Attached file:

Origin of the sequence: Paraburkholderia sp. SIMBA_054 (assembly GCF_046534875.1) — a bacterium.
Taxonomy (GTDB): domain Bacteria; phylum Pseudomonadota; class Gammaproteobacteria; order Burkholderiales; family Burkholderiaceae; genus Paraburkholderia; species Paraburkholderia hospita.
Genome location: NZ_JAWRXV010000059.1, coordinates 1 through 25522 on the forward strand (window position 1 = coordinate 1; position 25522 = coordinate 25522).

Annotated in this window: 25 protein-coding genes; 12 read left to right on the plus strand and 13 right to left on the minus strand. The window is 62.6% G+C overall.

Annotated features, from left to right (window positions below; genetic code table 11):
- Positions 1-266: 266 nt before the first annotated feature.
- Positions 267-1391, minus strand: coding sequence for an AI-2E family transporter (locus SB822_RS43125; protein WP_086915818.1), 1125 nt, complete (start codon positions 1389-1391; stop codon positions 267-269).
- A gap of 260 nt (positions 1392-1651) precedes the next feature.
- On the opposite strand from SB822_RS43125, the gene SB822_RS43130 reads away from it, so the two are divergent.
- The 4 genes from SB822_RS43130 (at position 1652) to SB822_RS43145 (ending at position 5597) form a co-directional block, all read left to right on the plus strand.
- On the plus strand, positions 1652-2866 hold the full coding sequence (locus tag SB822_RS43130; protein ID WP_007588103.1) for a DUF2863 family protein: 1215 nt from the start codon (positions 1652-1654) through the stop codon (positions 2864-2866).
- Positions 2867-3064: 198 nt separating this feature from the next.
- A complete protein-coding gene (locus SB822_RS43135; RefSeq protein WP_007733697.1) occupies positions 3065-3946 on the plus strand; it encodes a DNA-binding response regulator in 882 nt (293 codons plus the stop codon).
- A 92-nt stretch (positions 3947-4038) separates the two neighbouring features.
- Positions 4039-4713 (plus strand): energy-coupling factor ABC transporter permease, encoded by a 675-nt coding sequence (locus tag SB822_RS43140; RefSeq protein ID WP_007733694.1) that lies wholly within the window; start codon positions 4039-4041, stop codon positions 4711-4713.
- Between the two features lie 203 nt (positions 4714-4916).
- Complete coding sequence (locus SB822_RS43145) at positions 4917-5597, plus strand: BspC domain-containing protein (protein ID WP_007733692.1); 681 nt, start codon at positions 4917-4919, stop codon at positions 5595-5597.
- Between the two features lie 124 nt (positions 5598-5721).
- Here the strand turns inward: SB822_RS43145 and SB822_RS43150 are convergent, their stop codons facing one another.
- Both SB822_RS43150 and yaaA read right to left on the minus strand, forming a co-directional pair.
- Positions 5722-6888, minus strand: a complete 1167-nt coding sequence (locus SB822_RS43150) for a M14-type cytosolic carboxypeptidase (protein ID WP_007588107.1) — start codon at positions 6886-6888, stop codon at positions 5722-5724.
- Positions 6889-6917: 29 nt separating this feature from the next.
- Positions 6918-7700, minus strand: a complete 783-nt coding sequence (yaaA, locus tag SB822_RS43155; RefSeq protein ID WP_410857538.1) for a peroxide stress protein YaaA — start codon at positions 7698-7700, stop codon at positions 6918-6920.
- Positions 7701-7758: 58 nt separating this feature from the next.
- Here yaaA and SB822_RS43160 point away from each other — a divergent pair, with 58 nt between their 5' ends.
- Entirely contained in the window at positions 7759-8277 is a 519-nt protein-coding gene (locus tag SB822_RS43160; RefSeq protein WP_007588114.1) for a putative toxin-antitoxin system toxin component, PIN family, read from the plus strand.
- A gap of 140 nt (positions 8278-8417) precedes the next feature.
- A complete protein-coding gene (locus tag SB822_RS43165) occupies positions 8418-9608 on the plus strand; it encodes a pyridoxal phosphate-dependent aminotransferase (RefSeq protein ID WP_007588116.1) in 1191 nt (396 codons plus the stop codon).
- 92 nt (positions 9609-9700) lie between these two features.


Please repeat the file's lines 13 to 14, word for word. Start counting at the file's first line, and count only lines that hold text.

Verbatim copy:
- A complete protein-coding gene (locus SB822_RS43135; RefSeq protein WP_007733697.1) occupies positions 3065-3946 on the plus strand; it encodes a DNA-binding response regulator in 882 nt (293 codons plus the stop codon).
- A 92-nt stretch (positions 3947-4038) separates the two neighbouring features.